The Home Song Stories, 103 mins, rating not yet available, opening in cinemas on 16 August 2007.
Fracture, 112 mins, rated M, opening in cinemas on 2 August 2007


(This is my review as  published in the August 2007 issue of The New South Wales Law Society Journal)

In my review of Romulus, My Father in the June 2007 NSW Law Society Journal, I mentioned the handful of Australian films that focus on the migrant experience. But art reflects life, and so in July we reviewed Lucky Miles, about refugees stranded in northern Australia, and in August we have The Home Song Stories.

This is the lightly fictionalised autobiography of Tony Ayres, the Australian writer/ director (Walking on Water, 2002, Sadness, 1999). Tony, who was born in Macau, is called Tom in the film. Tom is a Chinese-Australian man writing a script about his life. His script begins in 1964, with Tom as a small boy in Hong Kong, living with his mother, Rose, and older sister, May.

Although told from young Tom’s perspective, the story has at its centre the beautiful, glamorous and troubled Rose (played by the lovely Joan Chen), a nightclub singer and single mother, with a penchant for picking up new “uncles” for the children. As the film opens she has just hooked up with “Uncle” Bill, an Australian naval officer. Rose follows him to Melbourne and marries him, but a week later leaves him and takes the children to Sydney to see “Uncle” Wu. The next 7 years are years of drifting from one uncle to another, until in 1971 Rose decides her only option is to go back with the children to suburban Melbourne and Uncle Bill (now to be called “Daddy”).

The contrast between the early scenes in Hong Kong and the scenes in the Melbourne ‘burbs is stark. In one particularly memorable section of the film, Rose hangs out 5 exotic cheongsams on the Hills Hoist and then struts down the street in a vibrant blue one split high to the thigh, with matching parasol. She’s a knockout, but she’s also quite a shock to the locals. These two scenes paint a vivid picture of the culture clash described by the film.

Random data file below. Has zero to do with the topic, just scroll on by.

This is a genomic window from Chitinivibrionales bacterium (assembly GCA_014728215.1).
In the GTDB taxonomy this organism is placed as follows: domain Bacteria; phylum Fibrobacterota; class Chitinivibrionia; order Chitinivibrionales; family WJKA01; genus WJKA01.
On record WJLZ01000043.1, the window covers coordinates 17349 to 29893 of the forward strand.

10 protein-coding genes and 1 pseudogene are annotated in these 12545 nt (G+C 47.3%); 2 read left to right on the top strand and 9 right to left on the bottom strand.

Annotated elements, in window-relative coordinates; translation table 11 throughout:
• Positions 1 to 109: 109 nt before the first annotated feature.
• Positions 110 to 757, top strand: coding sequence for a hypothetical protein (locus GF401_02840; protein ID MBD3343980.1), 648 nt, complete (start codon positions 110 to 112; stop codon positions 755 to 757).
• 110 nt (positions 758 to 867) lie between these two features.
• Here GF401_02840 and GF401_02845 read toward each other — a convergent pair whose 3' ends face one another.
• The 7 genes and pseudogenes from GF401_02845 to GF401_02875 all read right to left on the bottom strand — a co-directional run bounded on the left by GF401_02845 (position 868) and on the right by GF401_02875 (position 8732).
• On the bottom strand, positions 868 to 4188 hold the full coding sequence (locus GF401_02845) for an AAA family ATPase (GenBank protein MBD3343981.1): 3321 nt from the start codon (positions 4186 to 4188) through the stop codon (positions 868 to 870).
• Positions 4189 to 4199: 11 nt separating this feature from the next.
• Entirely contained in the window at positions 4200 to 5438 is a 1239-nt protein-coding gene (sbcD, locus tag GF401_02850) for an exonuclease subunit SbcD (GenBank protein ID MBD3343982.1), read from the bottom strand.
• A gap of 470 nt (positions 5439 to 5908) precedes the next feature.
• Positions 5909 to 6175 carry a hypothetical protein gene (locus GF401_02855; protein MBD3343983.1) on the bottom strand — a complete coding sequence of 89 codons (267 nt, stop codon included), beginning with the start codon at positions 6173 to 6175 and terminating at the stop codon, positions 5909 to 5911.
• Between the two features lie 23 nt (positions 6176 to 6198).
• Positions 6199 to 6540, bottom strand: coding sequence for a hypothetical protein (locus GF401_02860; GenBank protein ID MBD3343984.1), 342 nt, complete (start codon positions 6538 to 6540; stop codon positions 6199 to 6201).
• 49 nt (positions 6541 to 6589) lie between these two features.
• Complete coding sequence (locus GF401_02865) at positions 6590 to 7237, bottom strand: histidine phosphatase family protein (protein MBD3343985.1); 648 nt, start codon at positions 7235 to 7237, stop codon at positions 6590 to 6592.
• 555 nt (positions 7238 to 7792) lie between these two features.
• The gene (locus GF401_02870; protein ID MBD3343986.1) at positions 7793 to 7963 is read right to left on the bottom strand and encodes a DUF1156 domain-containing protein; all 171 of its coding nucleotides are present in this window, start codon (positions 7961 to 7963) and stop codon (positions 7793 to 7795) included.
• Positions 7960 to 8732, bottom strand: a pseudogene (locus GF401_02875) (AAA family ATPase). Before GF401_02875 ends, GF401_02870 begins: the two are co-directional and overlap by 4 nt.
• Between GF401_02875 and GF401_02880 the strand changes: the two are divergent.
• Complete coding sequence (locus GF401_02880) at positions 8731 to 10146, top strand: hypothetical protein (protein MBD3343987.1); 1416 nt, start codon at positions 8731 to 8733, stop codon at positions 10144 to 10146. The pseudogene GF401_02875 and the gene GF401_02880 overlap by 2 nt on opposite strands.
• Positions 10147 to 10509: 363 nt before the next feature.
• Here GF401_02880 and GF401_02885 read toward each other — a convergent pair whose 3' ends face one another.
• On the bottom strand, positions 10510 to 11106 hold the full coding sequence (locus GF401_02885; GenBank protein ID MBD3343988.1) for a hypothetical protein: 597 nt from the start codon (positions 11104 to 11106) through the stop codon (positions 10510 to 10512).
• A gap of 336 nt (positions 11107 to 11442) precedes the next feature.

The migrant family finds it hard to fit in. They all hate the Australian food. Tom’s Aussie playmates can be cruel, and the family finds it quite difficult living with Bill’s mother Norma (Kerry Walker, very funny) while Bill is away at sea. Rose is playful, and delightfully child-like at times, but often she goes too far, and Norma slings her disapproving looks. Finally Rose pushes her luck to breaking point and the family is out on the street again. None of Rose’s plans lasts long. She is restless and self-centred and her flightiness takes its toll on the children.

There are many twists and turns in the life of this little family. One involving young May is disturbing, and painful to observe. But I’m afraid the ordeal of watching one setback after another eventually wore me down. It is a hard thing to say of someone’s life story that it seemed indulgent and overlong, but that’s how it felt to me.

The film has been praised for its cinematography (by Nigel Bluck), and the wide screen format is used quite effectively. But choosing a muted colour palette of greens and browns for the scenes in the suburbs, broken only by Rose’s beautiful wardrobe in vibrant blue, black, orange and rose, makes the film seem murky. And deciding to film background scenes and subsidiary characters in soft focus – or even out-of-focus – makes for a blurry look overall. Despite this, the film has earned high praise on the international film festival circuit.

The Home Song Stories certainly portrays the clash of cultures very well, and Ayres and his team imbue the film with a great sense of time and place, with meticulous sumptuous production and costume design. Yet I found myself wanting more.

If a home-grown story like this is not your cup of tea, you might like to see Fracture, a thriller (which I have not yet seen) starring Anthony Hopkins and Ryan Gosling (Half Nelson, 2006). When a meticulous structural engineer (Hopkins) discovers that his beautiful (much younger) wife is having an affair, he plans the perfect murder. Gosling plays the young and ambitious district attorney who prosecutes him.

The film is described by its makers as “a tense duel of intellect and strategy”. It was directed by Gregory Hoblit, who also made the fairly routine crime thriller Primal Fear (1996). Also in the cast is the ever-reliable David Strathairn (Good Night, and Good Luck), so the cast alone makes it worth a look.